Washington (CNN) -- Rep. Paul Ryan is trying to talk about the issue of poverty, but the talk so far has produced more problems than solutions.
Trying to address the latest political snafu, the Wisconsin Republican said he was "inarticulate" when he talked on a conservative radio program Wednesday about a "tailspin of culture, in our inner cities in particular, of men not working and just generations of men not even thinking about working or learning the value and the culture of work."
Ryan, the head of the House Budget Committee and 2012 Republican vice presidential nominee, has begun to examine the issue of poverty over the past 18 months.
He made the statements on Bill Bennett's "Morning in America" radio program.
California Rep. Barbara Lee called his statement "deeply offensive" and a "thinly veiled racial attack" and House Minority Leader Nancy Pelosi's press office called it "shameful."
But are Democrats Lee and Pelosi engaging in political double standards?
The scarlet 'R'
Andra Gillespie, political science professor at Emory University, said personal bias and perspective dictate their response.
"Rightly or wrongly, when Republicans make comments about structural issues, that's going to be perceived by some as paternalistic," she said.
Bob Woodson, who has known Ryan for years and heads the Center for Neighborhood Enterprise, an organization that works with people on the outskirts of society, said people "should earn a right to be critical" by either living in or working with impoverished communities.
While Woodson admires Ryan's interest in poverty and his willingness to travel to some of the most difficult neighborhoods with him and his organization, he said the lawmaker hasn't yet earned the right to be critical "at this point."
What about President Barack Obama, who has made similar statements about the structural problems of race and poverty?
At the launch of the new program "My Brother's Keeper," tailored to help African-American and Latino youth succeed, Obama reeled off statistics that show minorities are more likely to be arrested and suspended from school and less likely to graduate.
"And the worst part is, we've become numb to these statistics," Obama said last month, adding that people should not make excuses.
In addition to My Brother's Keeper, Attorney General Eric Holder has made recent announcements that attempt to change the structural disadvantages facing people of color, including his support of a plan that would reduce prison sentences for some drug offenses.
But it's what a politician says and how he says it that matters.
"It's going to be received differently from a black Democrat than from a white Republican," Gillespie said.
But criticism isn't reserved only for white Republicans.
Obama not immune
Since Obama, a black man who grew up without a father and worked in inner city Chicago, entered the national political scene, he has also been criticized for his rhetoric toward the black community.
He was criticized by some for being patronizing after his commencement speech at Morehouse College last year, where he advised students to help a fellow young black man and be a good father and spouse.
And after his Father's Day address in 2008, where he told black men to be involved in their children's lives, Rev. Jesse Jackson was caught off camera saying Obama talks "down to black folks."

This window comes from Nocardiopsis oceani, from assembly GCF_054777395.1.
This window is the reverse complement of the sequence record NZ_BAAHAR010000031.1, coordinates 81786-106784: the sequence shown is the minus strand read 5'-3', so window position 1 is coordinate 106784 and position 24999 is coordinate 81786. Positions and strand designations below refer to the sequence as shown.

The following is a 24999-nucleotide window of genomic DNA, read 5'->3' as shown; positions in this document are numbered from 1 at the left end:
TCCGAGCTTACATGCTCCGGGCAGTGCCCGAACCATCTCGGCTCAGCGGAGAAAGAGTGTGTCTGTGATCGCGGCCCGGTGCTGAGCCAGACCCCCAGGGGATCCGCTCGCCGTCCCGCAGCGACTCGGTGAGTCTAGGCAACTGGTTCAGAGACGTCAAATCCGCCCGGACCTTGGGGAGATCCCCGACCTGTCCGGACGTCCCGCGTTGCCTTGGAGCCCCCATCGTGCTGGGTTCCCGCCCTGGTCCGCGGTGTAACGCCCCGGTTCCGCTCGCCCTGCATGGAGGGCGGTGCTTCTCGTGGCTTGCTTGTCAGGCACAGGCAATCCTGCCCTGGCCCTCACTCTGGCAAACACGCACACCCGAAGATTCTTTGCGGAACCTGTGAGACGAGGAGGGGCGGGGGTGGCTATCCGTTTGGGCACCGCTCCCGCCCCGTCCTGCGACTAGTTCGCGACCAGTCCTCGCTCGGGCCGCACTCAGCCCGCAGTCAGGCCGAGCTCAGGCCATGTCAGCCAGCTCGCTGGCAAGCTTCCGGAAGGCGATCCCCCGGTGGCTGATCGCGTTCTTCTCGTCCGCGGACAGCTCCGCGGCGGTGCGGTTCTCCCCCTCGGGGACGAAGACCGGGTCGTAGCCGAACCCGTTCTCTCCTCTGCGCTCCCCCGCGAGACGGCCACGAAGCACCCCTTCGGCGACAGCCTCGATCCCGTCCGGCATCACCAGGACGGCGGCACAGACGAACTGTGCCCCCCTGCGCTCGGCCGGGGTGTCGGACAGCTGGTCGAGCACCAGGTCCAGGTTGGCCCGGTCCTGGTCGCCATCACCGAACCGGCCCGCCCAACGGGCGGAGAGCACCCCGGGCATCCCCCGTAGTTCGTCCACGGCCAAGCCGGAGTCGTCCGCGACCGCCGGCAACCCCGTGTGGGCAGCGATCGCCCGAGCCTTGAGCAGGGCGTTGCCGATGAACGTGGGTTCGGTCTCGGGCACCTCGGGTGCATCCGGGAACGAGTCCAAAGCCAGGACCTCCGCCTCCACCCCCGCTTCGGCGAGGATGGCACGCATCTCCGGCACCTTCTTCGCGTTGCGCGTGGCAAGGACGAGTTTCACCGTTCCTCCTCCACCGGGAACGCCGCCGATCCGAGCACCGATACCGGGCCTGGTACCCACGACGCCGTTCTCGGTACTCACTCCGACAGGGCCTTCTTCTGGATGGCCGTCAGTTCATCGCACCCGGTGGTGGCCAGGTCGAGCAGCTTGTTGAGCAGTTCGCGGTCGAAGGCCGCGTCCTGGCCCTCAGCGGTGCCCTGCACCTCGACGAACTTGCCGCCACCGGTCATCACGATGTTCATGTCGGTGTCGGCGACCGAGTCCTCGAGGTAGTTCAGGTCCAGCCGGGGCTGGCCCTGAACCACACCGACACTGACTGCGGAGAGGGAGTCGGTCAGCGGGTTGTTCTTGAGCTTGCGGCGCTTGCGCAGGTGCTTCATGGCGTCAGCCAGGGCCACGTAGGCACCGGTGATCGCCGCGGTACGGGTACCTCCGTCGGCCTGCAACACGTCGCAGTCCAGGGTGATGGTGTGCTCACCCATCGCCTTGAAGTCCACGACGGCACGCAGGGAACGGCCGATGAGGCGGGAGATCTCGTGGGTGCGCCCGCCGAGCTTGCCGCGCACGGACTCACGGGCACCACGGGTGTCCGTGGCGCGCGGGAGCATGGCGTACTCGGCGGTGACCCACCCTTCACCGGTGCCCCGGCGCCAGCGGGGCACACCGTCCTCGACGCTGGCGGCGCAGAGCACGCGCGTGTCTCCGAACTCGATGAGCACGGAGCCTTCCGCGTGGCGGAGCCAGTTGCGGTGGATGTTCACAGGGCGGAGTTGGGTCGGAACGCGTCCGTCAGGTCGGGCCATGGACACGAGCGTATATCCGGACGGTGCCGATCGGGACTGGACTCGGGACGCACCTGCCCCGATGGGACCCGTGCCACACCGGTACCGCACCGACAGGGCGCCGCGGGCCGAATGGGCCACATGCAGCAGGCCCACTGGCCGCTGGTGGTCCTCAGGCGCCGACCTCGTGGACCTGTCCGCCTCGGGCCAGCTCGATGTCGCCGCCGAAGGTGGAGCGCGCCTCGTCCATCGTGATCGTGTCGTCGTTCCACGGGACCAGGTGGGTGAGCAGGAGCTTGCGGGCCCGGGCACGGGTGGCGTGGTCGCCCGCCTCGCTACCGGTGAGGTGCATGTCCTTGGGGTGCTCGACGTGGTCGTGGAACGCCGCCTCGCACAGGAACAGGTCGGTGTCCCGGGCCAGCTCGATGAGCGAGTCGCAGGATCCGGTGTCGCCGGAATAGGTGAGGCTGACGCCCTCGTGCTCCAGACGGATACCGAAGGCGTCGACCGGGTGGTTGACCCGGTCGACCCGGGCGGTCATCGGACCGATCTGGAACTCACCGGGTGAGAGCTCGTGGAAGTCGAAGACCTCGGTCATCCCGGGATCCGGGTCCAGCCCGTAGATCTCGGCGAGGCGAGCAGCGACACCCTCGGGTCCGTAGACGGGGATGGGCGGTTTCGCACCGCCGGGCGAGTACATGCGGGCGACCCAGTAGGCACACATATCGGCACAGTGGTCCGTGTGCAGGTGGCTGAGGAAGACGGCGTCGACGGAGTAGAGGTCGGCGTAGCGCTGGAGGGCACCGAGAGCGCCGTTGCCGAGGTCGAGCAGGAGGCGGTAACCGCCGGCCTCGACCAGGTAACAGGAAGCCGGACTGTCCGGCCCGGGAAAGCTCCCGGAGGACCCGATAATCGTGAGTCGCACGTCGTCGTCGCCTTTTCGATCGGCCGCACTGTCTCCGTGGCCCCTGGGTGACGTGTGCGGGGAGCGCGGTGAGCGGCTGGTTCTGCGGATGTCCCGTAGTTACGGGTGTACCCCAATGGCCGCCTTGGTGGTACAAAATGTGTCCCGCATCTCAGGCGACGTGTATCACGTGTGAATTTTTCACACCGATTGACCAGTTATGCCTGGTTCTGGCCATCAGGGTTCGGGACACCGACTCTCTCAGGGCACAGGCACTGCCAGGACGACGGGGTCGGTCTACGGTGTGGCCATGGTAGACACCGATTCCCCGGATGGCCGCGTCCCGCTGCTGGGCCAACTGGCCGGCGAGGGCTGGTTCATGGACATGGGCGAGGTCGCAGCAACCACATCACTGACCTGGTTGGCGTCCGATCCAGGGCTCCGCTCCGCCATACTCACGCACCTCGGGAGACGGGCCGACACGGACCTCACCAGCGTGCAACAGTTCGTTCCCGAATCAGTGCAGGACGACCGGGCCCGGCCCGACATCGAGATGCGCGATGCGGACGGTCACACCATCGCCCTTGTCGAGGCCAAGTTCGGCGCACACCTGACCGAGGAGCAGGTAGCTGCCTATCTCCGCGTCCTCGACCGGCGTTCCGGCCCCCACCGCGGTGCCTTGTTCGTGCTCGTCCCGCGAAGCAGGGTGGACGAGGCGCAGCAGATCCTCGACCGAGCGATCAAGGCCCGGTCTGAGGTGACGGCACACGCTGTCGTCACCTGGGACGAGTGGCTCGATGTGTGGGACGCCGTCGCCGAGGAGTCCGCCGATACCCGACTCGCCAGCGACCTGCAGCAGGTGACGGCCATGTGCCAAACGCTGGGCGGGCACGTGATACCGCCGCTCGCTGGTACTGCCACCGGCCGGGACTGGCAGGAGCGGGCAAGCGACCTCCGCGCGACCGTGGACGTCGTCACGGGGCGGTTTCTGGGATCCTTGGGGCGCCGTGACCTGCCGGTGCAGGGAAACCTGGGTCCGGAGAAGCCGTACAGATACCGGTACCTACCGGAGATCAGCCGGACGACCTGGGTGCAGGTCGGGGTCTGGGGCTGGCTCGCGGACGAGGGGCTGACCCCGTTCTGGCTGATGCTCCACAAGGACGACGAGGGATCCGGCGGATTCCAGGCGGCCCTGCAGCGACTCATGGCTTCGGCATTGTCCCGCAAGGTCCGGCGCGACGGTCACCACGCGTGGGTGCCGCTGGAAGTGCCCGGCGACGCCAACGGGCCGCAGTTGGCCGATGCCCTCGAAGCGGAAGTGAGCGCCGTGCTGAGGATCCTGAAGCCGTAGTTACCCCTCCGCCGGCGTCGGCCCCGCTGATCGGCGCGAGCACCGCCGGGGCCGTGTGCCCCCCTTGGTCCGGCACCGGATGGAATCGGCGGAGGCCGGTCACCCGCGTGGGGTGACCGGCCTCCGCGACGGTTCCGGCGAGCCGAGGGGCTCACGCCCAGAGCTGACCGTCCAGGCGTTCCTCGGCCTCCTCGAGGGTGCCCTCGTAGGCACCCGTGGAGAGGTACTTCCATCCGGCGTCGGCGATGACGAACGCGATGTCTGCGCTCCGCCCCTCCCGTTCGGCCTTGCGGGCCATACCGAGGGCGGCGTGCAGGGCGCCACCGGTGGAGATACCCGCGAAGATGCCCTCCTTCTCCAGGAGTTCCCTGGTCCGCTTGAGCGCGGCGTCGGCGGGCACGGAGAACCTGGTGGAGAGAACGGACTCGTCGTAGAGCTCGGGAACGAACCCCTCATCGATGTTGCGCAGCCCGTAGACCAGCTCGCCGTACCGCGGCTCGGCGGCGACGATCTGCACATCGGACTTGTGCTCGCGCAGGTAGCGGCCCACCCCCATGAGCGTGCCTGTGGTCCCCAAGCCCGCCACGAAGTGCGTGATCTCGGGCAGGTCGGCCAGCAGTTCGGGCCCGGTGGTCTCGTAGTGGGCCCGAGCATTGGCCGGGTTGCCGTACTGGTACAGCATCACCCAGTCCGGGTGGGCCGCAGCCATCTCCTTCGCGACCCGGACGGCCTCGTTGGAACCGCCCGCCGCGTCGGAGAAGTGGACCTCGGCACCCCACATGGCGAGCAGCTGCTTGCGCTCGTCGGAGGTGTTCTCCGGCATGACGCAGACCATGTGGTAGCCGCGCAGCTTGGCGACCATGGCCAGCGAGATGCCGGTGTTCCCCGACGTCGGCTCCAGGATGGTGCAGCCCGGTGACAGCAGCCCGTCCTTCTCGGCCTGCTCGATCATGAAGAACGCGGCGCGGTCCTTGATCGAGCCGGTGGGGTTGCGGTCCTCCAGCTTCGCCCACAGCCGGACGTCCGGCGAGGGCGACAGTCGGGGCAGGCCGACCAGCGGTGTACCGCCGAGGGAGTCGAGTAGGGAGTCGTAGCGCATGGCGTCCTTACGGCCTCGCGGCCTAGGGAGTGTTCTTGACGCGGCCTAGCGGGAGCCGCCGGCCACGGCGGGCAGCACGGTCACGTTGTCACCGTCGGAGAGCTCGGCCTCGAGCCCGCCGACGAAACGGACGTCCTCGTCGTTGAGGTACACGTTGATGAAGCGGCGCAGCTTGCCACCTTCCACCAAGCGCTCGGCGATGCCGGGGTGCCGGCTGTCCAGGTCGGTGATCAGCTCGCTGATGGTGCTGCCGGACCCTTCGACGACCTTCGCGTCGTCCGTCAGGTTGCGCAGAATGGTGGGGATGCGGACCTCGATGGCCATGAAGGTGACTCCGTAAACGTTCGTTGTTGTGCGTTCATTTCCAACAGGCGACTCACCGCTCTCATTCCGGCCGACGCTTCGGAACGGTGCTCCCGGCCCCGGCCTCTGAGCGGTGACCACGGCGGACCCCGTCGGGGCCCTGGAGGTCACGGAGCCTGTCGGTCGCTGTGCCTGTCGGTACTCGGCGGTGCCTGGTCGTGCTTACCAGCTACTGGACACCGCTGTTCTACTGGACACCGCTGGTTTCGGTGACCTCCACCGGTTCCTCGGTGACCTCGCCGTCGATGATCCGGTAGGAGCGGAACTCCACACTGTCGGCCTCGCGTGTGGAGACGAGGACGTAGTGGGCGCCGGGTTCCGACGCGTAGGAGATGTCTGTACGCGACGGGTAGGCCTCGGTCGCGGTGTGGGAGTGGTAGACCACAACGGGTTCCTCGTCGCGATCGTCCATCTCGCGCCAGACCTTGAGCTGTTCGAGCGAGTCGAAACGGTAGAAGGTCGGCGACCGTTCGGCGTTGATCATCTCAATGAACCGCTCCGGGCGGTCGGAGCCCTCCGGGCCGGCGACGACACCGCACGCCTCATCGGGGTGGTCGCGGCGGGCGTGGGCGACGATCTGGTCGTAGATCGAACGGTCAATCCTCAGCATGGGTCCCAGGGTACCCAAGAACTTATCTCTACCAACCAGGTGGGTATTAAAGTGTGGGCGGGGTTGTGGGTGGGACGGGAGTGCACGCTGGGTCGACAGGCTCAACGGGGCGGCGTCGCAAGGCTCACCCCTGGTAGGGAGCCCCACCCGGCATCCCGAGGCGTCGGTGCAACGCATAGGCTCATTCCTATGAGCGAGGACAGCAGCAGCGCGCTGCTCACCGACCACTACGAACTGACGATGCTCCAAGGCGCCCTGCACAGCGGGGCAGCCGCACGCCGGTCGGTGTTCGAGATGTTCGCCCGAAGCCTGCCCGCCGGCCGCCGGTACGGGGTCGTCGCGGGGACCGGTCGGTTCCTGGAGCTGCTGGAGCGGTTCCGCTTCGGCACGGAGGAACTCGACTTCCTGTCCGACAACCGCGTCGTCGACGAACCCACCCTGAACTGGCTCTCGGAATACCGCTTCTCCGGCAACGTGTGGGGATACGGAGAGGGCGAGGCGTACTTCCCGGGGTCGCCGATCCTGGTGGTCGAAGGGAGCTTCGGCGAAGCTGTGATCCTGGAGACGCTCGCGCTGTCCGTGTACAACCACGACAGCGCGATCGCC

Ryan's second strike
Ryan's comments, however, were doubly troubling to some because he referenced one of the most offensive authors on the issue of race and class.
"You're buddy Charles Murray or Bob Putnam over at Harvard -- those guys have written books on this, which is -- we have got this tailspin of culture," Ryan said to Bennett.
Murray, a self-described "right-wing ideologue," is the author of the book, "The Bell Curve," which hypothesizes that African-Americans social and economic disadvantages are because they are less intelligent than whites.
Gillespie said that if a politician is going to talk about race and poverty and wants to be taken serious, "Don't invoke the man that wrote 'The Bell Curve.'"
Woodson, who worked at the conservative think tank, the American Enterprise Institute with Murray when "The Bell Curve" was released in 1994, agreed, saying he constantly tells Ryan to stop quoting conservative scholars because their polarizing rhetoric "seeps into his speeches."
"All of these guys ... do not talk to the people they write about," Woodson said. "The only thing they are passionate about is the failures of the poor."
Ryan's recent interest in poverty is likely to culminate in policy proposals that are, based on his recent speeches, going to advocate fewer government-centered poverty programs.
In a statement Thursday, one day after his controversial remarks, Ryan said he was trying to make a larger point: That "we cannot settle for this status quo and that government and families have to do more and rethink our approach to fighting poverty."
This flare-up comes less than two weeks after he released a report analyzing 92 federal anti-poverty programs, concluding that are a confusing patchwork of often ineffective prescriptions to combating the problem.
Woodson says Ryan's remarks damage his attempt to be authoritative on anti-poverty legislation and issues.
It's only "a minor setback," he added.
Instead, Woodson advised that Ryan needs to talk about the people he has met in the communities he has visited.
Ryan did a version of that last week at the annual Conservative Political Action Conference where he told a story about a child who wanted to bring a brown bag lunch to school instead of receiving free lunch because it showed that someone cared.
But that story was not true and he was forced to issue a correction.